I'm not sure how much I'd believe the numbers this year... there is a discussion on the dot where some of the KDE guys were keeping an eye on the totals and they saw some odd behavior. One quote from that thread:

Between Thursday and Friday the total number of voters increased
by about 10000 voters, all or most of which were OpenSUSE+GNOME.

I wonder why desktoplinux.com doesn't bother to also publish a graph
of their traffic sources...

Reply Score: 6

RE[2]: Gnome vs KDE
by leos on Thu 23rd Aug 2007 15:22 UTC in reply to "RE: Gnome vs KDE"
leos Member since:
2005-09-21

I'm not sure how much I'd believe the numbers this year... there is a discussion on the dot where some of the KDE guys were keeping an eye on the totals and they saw some odd behavior.


Absolutely. I noticed this as well. Gnome and KDE were neck and neck, and then suddenly almost 10,000 votes were added in favour of Gnome and OpenSUSE within a day. There's no way those are legit.

Also, even though desktoplinux said that they would not allow multiple votes from the same IP, I had no trouble voting again to see the intermediate results, from the same machine (I made sure to vote "other" so as not to skew the results too much ;) ). But it really shows that the results are pretty much useless.

I'm really shocked that there is not more discussion on here about how these results mean just about nothing. Is everyone just blindly believing things they read on the internet these days?

Reply Score: 6

RE[3]: Gnome vs KDE
by segedunum on Thu 23rd Aug 2007 20:39 UTC in reply to "RE[2]: Gnome vs KDE"
segedunum Member since:
2005-07-06

I'm really shocked that there is not more discussion on here about how these results mean just about nothing. Is everyone just blindly believing things they read on the internet these days?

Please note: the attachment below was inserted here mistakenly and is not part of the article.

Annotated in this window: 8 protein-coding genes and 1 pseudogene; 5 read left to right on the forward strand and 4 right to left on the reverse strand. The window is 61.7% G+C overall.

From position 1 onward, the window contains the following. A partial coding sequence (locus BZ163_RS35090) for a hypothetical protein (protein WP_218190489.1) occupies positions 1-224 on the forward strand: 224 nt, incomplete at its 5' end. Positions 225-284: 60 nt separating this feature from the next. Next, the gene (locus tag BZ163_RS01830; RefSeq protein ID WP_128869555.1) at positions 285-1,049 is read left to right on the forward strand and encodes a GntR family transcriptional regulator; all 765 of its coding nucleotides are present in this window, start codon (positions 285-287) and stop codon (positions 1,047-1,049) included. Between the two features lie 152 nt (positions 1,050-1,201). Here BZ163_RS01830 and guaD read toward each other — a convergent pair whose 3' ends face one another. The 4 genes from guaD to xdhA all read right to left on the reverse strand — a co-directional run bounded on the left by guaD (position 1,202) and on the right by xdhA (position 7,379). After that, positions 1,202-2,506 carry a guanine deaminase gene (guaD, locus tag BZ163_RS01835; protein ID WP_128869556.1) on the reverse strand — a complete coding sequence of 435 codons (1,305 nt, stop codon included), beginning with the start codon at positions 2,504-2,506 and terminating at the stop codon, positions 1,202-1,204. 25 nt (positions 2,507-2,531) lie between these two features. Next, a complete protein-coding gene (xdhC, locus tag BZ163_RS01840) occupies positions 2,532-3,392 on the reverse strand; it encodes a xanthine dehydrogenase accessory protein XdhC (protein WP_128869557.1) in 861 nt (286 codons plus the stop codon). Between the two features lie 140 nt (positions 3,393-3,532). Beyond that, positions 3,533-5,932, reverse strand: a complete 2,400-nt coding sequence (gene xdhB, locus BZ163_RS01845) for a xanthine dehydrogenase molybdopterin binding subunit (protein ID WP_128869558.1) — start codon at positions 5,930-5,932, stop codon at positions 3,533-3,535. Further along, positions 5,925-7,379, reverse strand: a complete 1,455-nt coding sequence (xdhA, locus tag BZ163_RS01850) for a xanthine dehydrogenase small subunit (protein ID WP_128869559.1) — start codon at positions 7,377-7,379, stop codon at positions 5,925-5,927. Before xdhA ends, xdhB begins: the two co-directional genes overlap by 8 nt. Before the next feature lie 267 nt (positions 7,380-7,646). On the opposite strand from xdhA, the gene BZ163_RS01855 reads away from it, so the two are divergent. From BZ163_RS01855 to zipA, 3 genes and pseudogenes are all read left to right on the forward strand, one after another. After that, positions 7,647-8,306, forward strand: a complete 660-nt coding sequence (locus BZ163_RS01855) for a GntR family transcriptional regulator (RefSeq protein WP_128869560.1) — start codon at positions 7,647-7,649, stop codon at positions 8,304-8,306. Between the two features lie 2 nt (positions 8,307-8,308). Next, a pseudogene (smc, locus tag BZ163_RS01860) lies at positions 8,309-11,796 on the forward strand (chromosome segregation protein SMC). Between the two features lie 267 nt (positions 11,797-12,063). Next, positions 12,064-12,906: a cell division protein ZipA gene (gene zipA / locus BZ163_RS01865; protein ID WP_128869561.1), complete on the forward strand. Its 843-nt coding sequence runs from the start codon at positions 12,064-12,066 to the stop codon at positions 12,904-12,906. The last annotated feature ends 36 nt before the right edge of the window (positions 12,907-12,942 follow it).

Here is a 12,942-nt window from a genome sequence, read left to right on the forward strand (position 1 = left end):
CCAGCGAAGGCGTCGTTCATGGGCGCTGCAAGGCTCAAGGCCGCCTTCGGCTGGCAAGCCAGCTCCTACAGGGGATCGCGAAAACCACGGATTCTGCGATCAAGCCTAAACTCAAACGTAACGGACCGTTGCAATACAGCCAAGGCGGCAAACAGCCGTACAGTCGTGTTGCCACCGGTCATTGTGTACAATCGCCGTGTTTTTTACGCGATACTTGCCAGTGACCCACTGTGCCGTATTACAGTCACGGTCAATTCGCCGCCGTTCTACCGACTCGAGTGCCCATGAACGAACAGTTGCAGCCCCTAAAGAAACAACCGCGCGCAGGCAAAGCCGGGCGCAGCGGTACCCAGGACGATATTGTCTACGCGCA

Well, there were some voting irregularities in the last survey about a distro I believe, and they were struck off. I wonder why this wasn't discussed?

I also find the shares of OpenSuse and Evolution odd as well, because they were both about a distant third last year.

Reply Score: 3

RE[3]: Gnome vs KDE
by AdamW on Thu 23rd Aug 2007 23:47 UTC in reply to "RE[2]: Gnome vs KDE"
AdamW Member since:
2005-07-06

Another thing to point out - the poll asked people not to promote it in distro-specific places like mailing lists. Several un-official distro forums, though, had threads urging people to vote for that distro. www.suseforums.net had such a thread and wouldn't remove it when I suggested that might be a good idea.

The forum moderators at the PCLinuxOS official forum and Ubuntuforums.org did remove such threads when I suggested it, and I removed two such threads from the official Mandriva forums.

So, it's also worth considering that when looking at the results.

Reply Score: 2

RE[3]: Gnome vs KDE
by gustl on Fri 24th Aug 2007 10:13 UTC in reply to "RE[2]: Gnome vs KDE"
gustl Member since:
2006-01-19

Absolutely. I noticed this as well. Gnome and KDE were neck and neck, and then suddenly almost 10,000 votes were added in favour of Gnome and OpenSUSE within a day. There's no way those are legit.

Maybe that was the day when the German newsticker "Heise" had a report about this ongoing survey on their front page. German home users are mostly OpenSuse, and OpenSuse defaults to Gnome. So this would be an expected result.

Reply Score: 1

RE: Gnome vs KDE
by nutshell42 on Thu 23rd Aug 2007 14:47 UTC in reply to "Gnome vs KDE"
nutshell42 Member since:
2006-01-12

Definitely Ubuntu played a major role (if not THE role) in putting Gnome ahead of KDE. I just can't wait KDE's response.

It *might* have played a major role in putting Gnome *usage* ahead of KDE. But this survey is useless to support that conclusion.
Read my thoughts on it here (and btw. I wrote those in a year when KDE won even though I use KDE):